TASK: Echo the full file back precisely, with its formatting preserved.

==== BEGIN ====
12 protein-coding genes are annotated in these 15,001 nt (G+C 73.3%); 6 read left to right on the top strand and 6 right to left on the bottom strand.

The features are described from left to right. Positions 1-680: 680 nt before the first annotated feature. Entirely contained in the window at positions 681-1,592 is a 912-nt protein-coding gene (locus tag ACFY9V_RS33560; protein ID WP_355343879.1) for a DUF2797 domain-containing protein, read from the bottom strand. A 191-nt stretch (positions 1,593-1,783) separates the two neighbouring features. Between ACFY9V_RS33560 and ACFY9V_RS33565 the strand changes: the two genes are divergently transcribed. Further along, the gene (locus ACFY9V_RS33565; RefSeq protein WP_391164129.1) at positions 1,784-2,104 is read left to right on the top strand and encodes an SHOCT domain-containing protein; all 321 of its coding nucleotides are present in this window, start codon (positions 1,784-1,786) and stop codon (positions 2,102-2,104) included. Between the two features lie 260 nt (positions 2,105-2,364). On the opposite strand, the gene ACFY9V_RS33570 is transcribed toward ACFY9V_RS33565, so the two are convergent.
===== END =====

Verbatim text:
12 protein-coding genes are annotated in these 15,001 nt (G+C 73.3%); 6 read left to right on the top strand and 6 right to left on the bottom strand.

The features are described from left to right. Positions 1-680: 680 nt before the first annotated feature. Entirely contained in the window at positions 681-1,592 is a 912-nt protein-coding gene (locus tag ACFY9V_RS33560; protein ID WP_355343879.1) for a DUF2797 domain-containing protein, read from the bottom strand. A 191-nt stretch (positions 1,593-1,783) separates the two neighbouring features. Between ACFY9V_RS33560 and ACFY9V_RS33565 the strand changes: the two genes are divergently transcribed. Further along, the gene (locus ACFY9V_RS33565; RefSeq protein WP_391164129.1) at positions 1,784-2,104 is read left to right on the top strand and encodes an SHOCT domain-containing protein; all 321 of its coding nucleotides are present in this window, start codon (positions 1,784-1,786) and stop codon (positions 2,102-2,104) included. Between the two features lie 260 nt (positions 2,105-2,364). On the opposite strand, the gene ACFY9V_RS33570 is transcribed toward ACFY9V_RS33565, so the two are convergent.